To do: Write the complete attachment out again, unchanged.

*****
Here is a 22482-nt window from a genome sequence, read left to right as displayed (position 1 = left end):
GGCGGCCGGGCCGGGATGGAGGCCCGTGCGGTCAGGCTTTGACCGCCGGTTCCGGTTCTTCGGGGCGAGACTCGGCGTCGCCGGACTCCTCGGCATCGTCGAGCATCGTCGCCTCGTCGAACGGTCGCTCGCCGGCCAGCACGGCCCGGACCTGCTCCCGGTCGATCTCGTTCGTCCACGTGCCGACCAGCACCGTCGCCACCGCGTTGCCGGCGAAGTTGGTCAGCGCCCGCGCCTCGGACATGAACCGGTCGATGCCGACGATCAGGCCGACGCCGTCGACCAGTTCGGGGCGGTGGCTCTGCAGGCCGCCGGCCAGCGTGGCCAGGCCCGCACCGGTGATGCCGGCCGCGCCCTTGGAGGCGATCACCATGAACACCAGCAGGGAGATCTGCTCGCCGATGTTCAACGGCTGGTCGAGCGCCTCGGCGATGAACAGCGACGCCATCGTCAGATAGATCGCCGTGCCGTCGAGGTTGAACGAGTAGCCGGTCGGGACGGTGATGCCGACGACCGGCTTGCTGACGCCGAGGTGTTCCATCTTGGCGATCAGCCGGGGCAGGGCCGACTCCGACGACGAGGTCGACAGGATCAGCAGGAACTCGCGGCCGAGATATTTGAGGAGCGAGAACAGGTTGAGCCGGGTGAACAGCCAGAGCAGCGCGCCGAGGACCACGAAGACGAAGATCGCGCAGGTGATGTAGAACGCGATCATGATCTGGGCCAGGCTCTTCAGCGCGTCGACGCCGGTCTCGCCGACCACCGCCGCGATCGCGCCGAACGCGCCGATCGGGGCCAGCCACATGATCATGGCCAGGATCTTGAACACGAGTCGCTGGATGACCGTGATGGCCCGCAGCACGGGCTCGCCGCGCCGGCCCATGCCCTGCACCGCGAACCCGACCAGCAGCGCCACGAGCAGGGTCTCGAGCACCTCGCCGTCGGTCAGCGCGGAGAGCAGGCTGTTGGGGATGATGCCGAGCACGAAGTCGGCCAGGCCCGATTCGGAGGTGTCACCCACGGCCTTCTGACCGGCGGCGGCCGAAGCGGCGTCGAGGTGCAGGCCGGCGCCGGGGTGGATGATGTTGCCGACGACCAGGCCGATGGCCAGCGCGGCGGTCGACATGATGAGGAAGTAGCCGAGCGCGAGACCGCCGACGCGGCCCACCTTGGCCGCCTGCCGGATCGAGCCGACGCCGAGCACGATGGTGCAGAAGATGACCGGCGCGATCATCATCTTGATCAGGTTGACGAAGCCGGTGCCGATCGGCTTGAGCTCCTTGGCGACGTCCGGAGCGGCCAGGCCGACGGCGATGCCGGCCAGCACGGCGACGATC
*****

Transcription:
Here is a 22482-nt window from a genome sequence, read left to right as displayed (position 1 = left end):
GGCGGCCGGGCCGGGATGGAGGCCCGTGCGGTCAGGCTTTGACCGCCGGTTCCGGTTCTTCGGGGCGAGACTCGGCGTCGCCGGACTCCTCGGCATCGTCGAGCATCGTCGCCTCGTCGAACGGTCGCTCGCCGGCCAGCACGGCCCGGACCTGCTCCCGGTCGATCTCGTTCGTCCACGTGCCGACCAGCACCGTCGCCACCGCGTTGCCGGCGAAGTTGGTCAGCGCCCGCGCCTCGGACATGAACCGGTCGATGCCGACGATCAGGCCGACGCCGTCGACCAGTTCGGGGCGGTGGCTCTGCAGGCCGCCGGCCAGCGTGGCCAGGCCCGCACCGGTGATGCCGGCCGCGCCCTTGGAGGCGATCACCATGAACACCAGCAGGGAGATCTGCTCGCCGATGTTCAACGGCTGGTCGAGCGCCTCGGCGATGAACAGCGACGCCATCGTCAGATAGATCGCCGTGCCGTCGAGGTTGAACGAGTAGCCGGTCGGGACGGTGATGCCGACGACCGGCTTGCTGACGCCGAGGTGTTCCATCTTGGCGATCAGCCGGGGCAGGGCCGACTCCGACGACGAGGTCGACAGGATCAGCAGGAACTCGCGGCCGAGATATTTGAGGAGCGAGAACAGGTTGAGCCGGGTGAACAGCCAGAGCAGCGCGCCGAGGACCACGAAGACGAAGATCGCGCAGGTGATGTAGAACGCGATCATGATCTGGGCCAGGCTCTTCAGCGCGTCGACGCCGGTCTCGCCGACCACCGCCGCGATCGCGCCGAACGCGCCGATCGGGGCCAGCCACATGATCATGGCCAGGATCTTGAACACGAGTCGCTGGATGACCGTGATGGCCCGCAGCACGGGCTCGCCGCGCCGGCCCATGCCCTGCACCGCGAACCCGACCAGCAGCGCCACGAGCAGGGTCTCGAGCACCTCGCCGTCGGTCAGCGCGGAGAGCAGGCTGTTGGGGATGATGCCGAGCACGAAGTCGGCCAGGCCCGATTCGGAGGTGTCACCCACGGCCTTCTGACCGGCGGCGGCCGAAGCGGCGTCGAGGTGCAGGCCGGCGCCGGGGTGGATGATGTTGCCGACGACCAGGCCGATGGCCAGCGCGGCGGTCGACATGATGAGGAAGTAGCCGAGCGCGAGACCGCCGACGCGGCCCACCTTGGCCGCCTGCCGGATCGAGCCGACGCCGAGCACGATGGTGCAGAAGATGACCGGCGCGATCATCATCTTGATCAGGTTGACGAAGCCGGTGCCGATCGGCTTGAGCTCCTTGGCGACGTCCGGAGCGGCCAGGCCGACGGCGATGCCGGCCAGCACGGCGACGATC